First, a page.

Not to be harsh, but let’s call a spade a spade, shall we? If you feel fat, there’s a good chance you are. And maybe you’ve made some good gains through making lasting changes to your diet, and started to work out regularly. That is awesome, and hopefully you’re already noticing that exercise plus a more moderate diet equal fat loss.
But sometimes, even after a year or two of “going the distance,” you might feel like all your work isn’t having enough of an effect. And at this stage, it would be easy to just shrug your shoulders and think, “Oh, I’ll always be a little fat.” But that’s bull, and you can get that last 10, 20 or however many pounds. And there are ways to get the weight loss done quickly, that don’t involve crazy pills or liposuction.
Just keep in mind that these muscle building and fat loss techniques should be taken slowly at first. The worst way to lose weight is to die, and not have to worry about your body anymore. So ease your way into these exercises, especially if you’re still a newbie. Also, warming up and stretching are necessary and non negotiable for everyone, including you.
It’s hard to burn off fat with a sprain or a strain – but they make great excuses not to. Anyway, here are a few ways to torch body fat.
1. Jump rope. If you’ve never jumped rope before, make sure to hop on the balls of your feet, and do most of the movement of the rope from your wrists. This is a bit more challenging, but will allow you to move faster with it. If you’re a decent rope jumper, try “skipping” the rope by hopping twice on one foot, then switching to the other, and continuing in a rhythm. And when you get good at that, try “crossovers,” which consist of crossing your arms in front as you jump, then switching which arm is on top when you cross them again on the next jump. It gets easier with practice, and is great for getting your blood pumping and any fat on you running for its life.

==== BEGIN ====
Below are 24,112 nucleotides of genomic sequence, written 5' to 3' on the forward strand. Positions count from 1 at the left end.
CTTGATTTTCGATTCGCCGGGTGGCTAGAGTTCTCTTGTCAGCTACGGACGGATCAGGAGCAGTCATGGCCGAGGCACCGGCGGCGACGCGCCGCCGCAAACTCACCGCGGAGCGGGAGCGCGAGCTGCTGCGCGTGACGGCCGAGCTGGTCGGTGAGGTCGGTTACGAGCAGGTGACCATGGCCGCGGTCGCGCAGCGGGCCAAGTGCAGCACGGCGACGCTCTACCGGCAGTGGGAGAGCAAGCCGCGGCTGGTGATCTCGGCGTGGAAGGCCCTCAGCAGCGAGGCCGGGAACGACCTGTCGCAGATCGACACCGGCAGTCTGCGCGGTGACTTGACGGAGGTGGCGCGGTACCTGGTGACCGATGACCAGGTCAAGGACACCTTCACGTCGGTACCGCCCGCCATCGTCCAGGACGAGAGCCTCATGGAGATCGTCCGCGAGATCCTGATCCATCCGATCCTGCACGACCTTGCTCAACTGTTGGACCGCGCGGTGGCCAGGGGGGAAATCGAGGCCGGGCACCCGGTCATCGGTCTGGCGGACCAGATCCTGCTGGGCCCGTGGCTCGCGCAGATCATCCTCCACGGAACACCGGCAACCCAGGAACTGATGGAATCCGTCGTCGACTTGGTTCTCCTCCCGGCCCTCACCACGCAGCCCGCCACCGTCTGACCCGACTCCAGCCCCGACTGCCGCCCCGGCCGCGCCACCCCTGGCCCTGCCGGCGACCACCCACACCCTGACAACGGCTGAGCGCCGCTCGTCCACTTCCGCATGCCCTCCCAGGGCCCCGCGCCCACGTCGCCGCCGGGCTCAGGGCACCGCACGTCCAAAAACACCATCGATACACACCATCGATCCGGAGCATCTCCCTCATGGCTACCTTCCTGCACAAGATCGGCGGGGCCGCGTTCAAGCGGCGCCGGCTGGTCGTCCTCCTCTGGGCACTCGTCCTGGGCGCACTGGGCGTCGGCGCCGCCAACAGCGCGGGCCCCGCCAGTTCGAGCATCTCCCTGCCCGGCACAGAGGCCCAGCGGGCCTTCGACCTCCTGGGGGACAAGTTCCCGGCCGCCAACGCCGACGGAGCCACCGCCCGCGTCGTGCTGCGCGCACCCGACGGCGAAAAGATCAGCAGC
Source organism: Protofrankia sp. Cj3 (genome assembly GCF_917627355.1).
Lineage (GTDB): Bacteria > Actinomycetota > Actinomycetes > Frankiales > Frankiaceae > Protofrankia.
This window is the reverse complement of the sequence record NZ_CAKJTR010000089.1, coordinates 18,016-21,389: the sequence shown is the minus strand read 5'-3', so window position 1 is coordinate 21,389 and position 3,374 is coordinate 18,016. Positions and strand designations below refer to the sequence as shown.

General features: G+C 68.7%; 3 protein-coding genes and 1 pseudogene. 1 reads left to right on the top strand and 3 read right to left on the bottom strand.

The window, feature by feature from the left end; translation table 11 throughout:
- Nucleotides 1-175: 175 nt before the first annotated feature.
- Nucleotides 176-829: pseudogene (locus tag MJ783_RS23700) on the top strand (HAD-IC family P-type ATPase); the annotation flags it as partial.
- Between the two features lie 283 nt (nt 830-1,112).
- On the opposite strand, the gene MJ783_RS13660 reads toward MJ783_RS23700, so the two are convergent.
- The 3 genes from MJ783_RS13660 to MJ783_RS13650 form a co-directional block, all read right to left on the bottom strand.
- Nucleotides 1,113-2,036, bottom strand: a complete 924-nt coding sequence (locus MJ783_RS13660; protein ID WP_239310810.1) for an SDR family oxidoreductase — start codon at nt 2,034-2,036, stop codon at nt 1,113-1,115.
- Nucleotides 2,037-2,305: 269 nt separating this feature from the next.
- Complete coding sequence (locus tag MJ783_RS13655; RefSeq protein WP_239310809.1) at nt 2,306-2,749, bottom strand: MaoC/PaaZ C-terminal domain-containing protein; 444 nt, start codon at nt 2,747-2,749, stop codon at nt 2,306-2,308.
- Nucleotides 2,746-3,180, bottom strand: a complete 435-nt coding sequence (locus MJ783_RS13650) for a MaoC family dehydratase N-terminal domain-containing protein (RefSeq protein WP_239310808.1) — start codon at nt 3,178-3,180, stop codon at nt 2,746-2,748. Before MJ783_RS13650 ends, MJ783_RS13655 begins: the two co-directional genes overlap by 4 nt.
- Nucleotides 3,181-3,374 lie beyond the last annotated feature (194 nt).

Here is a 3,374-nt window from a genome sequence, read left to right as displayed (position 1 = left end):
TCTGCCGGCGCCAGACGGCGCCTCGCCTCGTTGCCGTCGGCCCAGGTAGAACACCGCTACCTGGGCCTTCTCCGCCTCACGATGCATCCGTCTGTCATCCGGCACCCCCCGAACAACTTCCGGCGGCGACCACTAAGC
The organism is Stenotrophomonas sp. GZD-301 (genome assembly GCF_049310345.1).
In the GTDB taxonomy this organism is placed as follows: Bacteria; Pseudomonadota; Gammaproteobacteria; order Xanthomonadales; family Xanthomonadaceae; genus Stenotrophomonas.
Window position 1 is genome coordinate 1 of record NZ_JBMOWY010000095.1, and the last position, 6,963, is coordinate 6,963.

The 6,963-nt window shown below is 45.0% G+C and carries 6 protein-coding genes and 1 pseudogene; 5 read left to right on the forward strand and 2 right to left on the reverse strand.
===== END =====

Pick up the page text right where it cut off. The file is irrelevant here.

2. Swim. Swimming is renowned for flexing just about every muscle you have. And while you may not feel like it, you’re working up a good sweat in the water. Plus, the fact that you have to control your breath makes your insides do some work that they may not have to when breath is “easy.”
3. Run up a hill. While you may not be in sprint shape to begin with, start by walking up the hill. If that’s not so bad, try jogging up it. If that’s easy enough, try running up it. And continue to push your running until it puts you out of breath, or until you feel you can go no farther. Unless you are in good shape, take this slowly – it’s better to walk up the hill ten times and get a good base level of fitness, than to visit the emergency room.